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           Sydney Time



   Copyright © Ric Einstein 2009





Grange 2004 CommethÖ(22 April)


The release of the iconic Penfolds labels is always eagerly awaited and this year will be no different. If anything, despite the tough economic climate, demand for Grange should still be strong.


Over the years, the profile of Grange buyers has changed. It used to be an affordable wine that was purchased by Ďdevotedí wine lovers to drink, costing not much more, in percentage terms, than say Bin 389.  It may have been about 50% more. Over the years, the price rose gently at first, and then rocketed to the point that it is now about ten times the cost of Bin 389.


Gone are the days at average wine buyers like me can afford it, but this is not about me, itís about those wishing to buy Grange now. Itís keenly sought by those with deep pockets, those wishing to have a flutter or investment, and those who buy it as a special gift for someone else. Itís the first two groups that my comments are addressed to, because the third, in most cases donít know the difference between a 1993 and a 1996 in terms of quality.


According to Chris Snow, in this article, the 2004 Grange is tipped to be one of the all time greats. That sort of advanced publicity can only ratchet up demand when the wine is released on 1 May.


All savvy Grange buyers are aware that the best time to buy it is on release. Firstly, in theory, you donít miss out, and secondly, the prices are at their sharpest. The choice of words ďin theoryĒ in relation to missing out, was absolutely deliberate!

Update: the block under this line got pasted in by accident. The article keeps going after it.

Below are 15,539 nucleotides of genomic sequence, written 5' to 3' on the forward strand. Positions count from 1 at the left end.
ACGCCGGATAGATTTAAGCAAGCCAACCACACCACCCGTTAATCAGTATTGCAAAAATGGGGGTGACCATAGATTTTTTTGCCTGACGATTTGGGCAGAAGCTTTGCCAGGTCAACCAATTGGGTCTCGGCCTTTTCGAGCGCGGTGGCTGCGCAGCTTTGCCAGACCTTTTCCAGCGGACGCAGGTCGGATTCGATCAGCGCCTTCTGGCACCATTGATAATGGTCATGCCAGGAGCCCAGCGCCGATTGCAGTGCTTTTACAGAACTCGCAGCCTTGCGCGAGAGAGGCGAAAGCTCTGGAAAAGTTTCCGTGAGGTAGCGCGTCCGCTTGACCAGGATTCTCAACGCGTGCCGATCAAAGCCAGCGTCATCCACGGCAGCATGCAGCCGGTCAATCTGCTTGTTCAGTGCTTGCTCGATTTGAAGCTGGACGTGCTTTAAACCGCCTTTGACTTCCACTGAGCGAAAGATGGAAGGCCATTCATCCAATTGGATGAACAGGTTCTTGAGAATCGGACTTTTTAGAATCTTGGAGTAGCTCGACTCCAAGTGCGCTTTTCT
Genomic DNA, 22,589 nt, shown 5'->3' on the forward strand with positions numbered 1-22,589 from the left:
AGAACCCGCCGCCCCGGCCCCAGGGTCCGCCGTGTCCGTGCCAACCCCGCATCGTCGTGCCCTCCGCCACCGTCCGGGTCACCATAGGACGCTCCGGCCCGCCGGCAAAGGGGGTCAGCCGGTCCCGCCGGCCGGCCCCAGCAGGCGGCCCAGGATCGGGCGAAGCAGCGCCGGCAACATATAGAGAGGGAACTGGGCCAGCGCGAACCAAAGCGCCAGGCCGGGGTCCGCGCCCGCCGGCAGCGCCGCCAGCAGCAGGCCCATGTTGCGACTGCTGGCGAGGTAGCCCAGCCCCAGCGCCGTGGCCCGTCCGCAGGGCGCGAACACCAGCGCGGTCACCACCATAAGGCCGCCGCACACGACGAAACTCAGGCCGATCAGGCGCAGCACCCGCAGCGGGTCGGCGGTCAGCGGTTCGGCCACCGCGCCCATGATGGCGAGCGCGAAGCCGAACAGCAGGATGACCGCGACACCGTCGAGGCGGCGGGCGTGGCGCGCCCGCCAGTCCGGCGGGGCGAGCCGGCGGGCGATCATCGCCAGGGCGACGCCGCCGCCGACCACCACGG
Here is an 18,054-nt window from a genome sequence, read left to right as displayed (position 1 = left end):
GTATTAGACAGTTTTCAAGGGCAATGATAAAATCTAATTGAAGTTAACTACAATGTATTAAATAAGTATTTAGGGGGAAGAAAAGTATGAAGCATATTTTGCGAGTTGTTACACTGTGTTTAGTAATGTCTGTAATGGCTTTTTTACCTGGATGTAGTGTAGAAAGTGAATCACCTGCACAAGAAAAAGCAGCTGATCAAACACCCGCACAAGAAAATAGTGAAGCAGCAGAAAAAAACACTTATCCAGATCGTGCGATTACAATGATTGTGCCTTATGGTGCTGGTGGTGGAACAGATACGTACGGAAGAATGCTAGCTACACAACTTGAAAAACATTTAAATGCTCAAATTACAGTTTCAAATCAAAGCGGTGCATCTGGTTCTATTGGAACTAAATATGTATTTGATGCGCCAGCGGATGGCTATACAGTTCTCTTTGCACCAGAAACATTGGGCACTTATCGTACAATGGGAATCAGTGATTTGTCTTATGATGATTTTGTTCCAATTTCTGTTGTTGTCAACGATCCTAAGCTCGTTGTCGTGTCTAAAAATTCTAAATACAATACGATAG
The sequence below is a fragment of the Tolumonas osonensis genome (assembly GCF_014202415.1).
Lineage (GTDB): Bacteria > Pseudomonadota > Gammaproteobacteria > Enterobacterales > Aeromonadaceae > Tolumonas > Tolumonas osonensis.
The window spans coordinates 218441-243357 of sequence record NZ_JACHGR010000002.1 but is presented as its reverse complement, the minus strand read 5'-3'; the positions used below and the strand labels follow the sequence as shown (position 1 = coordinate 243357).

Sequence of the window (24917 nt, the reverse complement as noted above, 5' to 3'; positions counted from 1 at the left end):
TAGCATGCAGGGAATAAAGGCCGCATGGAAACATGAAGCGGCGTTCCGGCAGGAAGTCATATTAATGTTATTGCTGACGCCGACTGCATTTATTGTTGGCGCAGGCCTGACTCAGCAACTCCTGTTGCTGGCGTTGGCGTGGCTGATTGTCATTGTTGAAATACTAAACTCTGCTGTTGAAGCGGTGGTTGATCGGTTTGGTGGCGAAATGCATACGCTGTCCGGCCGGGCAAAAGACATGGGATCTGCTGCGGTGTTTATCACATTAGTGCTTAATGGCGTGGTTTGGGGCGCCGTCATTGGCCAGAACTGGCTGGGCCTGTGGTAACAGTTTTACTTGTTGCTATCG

Every year there are some unscrupulous retailer/e-tailers out there that cash in on the year's Grange release. Already one Melbourne retailer, and another in Sydney, is offering Grange for sale at near cost price. Like all retailers, their allocated supply will be limited and it is extremely doubtful, as history has shown that they will be able to fulfil all their customer orders.


This results in two problems. Firstly, some customers will be pretty upset when they miss out at the quoted price. Secondly, it creates a problem in the market for other retailers by setting a false expectation of the market price. Consumers think, well XYZ was selling it for $D00 so ABC is ripping me off by wanting $D00 plus $80.

According to one retailer, ďThe thing that pisses me off is that this has been going on for years and these guys have no problem with looking bad and then doing it yet again the following year.Ē

All's fair in love, war and wine retailing, but if you are intending in buying Grange, go to a reputable retailer, or the deal that looks too good to be true, may turn out to be exactly that!


Feel free to submit your comments!

From: Fred Curtis: Thursday 23 March

Small error oin your percentage terms: even going back to late 1960ís Grange was about double the price of bin 389 (of course in about 1966/7 that meant $8 to just under $4 !!)Ö

 Copyright © Ric Einstein 2009